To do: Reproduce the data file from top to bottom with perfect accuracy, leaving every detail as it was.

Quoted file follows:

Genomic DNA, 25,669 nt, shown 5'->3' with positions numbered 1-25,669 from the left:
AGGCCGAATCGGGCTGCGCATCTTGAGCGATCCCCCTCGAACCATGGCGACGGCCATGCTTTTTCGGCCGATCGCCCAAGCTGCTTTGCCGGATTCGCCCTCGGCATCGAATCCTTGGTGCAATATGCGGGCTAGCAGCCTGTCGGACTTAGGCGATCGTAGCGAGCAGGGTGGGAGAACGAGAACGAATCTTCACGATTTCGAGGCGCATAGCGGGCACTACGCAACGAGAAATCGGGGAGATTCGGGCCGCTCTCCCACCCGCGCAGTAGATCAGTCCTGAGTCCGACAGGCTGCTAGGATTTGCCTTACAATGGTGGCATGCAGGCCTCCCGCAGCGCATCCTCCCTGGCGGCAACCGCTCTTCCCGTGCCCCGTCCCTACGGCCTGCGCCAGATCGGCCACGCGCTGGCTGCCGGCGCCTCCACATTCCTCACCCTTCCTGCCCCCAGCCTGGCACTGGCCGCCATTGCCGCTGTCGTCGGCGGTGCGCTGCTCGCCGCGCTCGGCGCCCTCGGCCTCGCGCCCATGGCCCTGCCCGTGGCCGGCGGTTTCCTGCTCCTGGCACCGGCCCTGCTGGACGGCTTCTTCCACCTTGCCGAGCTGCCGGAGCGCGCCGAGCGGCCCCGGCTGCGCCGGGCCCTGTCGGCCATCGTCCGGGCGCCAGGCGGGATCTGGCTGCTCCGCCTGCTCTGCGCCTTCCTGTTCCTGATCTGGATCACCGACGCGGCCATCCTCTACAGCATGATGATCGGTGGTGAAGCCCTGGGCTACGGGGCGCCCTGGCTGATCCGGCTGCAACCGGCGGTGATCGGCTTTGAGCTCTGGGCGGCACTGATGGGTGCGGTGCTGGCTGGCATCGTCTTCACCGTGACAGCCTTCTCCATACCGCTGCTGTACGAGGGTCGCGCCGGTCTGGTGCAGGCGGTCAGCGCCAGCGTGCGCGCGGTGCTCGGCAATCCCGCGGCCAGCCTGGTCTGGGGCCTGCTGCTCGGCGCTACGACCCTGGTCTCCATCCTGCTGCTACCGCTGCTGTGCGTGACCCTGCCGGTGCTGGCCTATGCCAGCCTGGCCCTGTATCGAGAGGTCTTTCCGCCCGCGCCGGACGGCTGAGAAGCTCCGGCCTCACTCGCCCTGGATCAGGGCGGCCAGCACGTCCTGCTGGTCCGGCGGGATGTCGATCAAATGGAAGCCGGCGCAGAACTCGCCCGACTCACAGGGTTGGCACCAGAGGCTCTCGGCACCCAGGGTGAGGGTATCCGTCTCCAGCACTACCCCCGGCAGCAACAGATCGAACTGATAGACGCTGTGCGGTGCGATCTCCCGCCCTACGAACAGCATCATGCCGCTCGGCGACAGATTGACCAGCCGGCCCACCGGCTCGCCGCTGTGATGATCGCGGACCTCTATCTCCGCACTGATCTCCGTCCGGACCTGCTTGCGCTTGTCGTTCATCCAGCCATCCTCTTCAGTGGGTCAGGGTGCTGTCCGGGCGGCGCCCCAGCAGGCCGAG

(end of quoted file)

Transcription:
Genomic DNA, 25,669 nt, shown 5'->3' with positions numbered 1-25,669 from the left:
AGGCCGAATCGGGCTGCGCATCTTGAGCGATCCCCCTCGAACCATGGCGACGGCCATGCTTTTTCGGCCGATCGCCCAAGCTGCTTTGCCGGATTCGCCCTCGGCATCGAATCCTTGGTGCAATATGCGGGCTAGCAGCCTGTCGGACTTAGGCGATCGTAGCGAGCAGGGTGGGAGAACGAGAACGAATCTTCACGATTTCGAGGCGCATAGCGGGCACTACGCAACGAGAAATCGGGGAGATTCGGGCCGCTCTCCCACCCGCGCAGTAGATCAGTCCTGAGTCCGACAGGCTGCTAGGATTTGCCTTACAATGGTGGCATGCAGGCCTCCCGCAGCGCATCCTCCCTGGCGGCAACCGCTCTTCCCGTGCCCCGTCCCTACGGCCTGCGCCAGATCGGCCACGCGCTGGCTGCCGGCGCCTCCACATTCCTCACCCTTCCTGCCCCCAGCCTGGCACTGGCCGCCATTGCCGCTGTCGTCGGCGGTGCGCTGCTCGCCGCGCTCGGCGCCCTCGGCCTCGCGCCCATGGCCCTGCCCGTGGCCGGCGGTTTCCTGCTCCTGGCACCGGCCCTGCTGGACGGCTTCTTCCACCTTGCCGAGCTGCCGGAGCGCGCCGAGCGGCCCCGGCTGCGCCGGGCCCTGTCGGCCATCGTCCGGGCGCCAGGCGGGATCTGGCTGCTCCGCCTGCTCTGCGCCTTCCTGTTCCTGATCTGGATCACCGACGCGGCCATCCTCTACAGCATGATGATCGGTGGTGAAGCCCTGGGCTACGGGGCGCCCTGGCTGATCCGGCTGCAACCGGCGGTGATCGGCTTTGAGCTCTGGGCGGCACTGATGGGTGCGGTGCTGGCTGGCATCGTCTTCACCGTGACAGCCTTCTCCATACCGCTGCTGTACGAGGGTCGCGCCGGTCTGGTGCAGGCGGTCAGCGCCAGCGTGCGCGCGGTGCTCGGCAATCCCGCGGCCAGCCTGGTCTGGGGCCTGCTGCTCGGCGCTACGACCCTGGTCTCCATCCTGCTGCTACCGCTGCTGTGCGTGACCCTGCCGGTGCTGGCCTATGCCAGCCTGGCCCTGTATCGAGAGGTCTTTCCGCCCGCGCCGGACGGCTGAGAAGCTCCGGCCTCACTCGCCCTGGATCAGGGCGGCCAGCACGTCCTGCTGGTCCGGCGGGATGTCGATCAAATGGAAGCCGGCGCAGAACTCGCCCGACTCACAGGGTTGGCACCAGAGGCTCTCGGCACCCAGGGTGAGGGTATCCGTCTCCAGCACTACCCCCGGCAGCAACAGATCGAACTGATAGACGCTGTGCGGTGCGATCTCCCGCCCTACGAACAGCATCATGCCGCTCGGCGACAGATTGACCAGCCGGCCCACCGGCTCGCCGCTGTGATGATCGCGGACCTCTATCTCCGCACTGATCTCCGTCCGGACCTGCTTGCGCTTGTCGTTCATCCAGCCATCCTCTTCAGTGGGTCAGGGTGCTGTCCGGGCGGCGCCCCAGCAGGCCGAG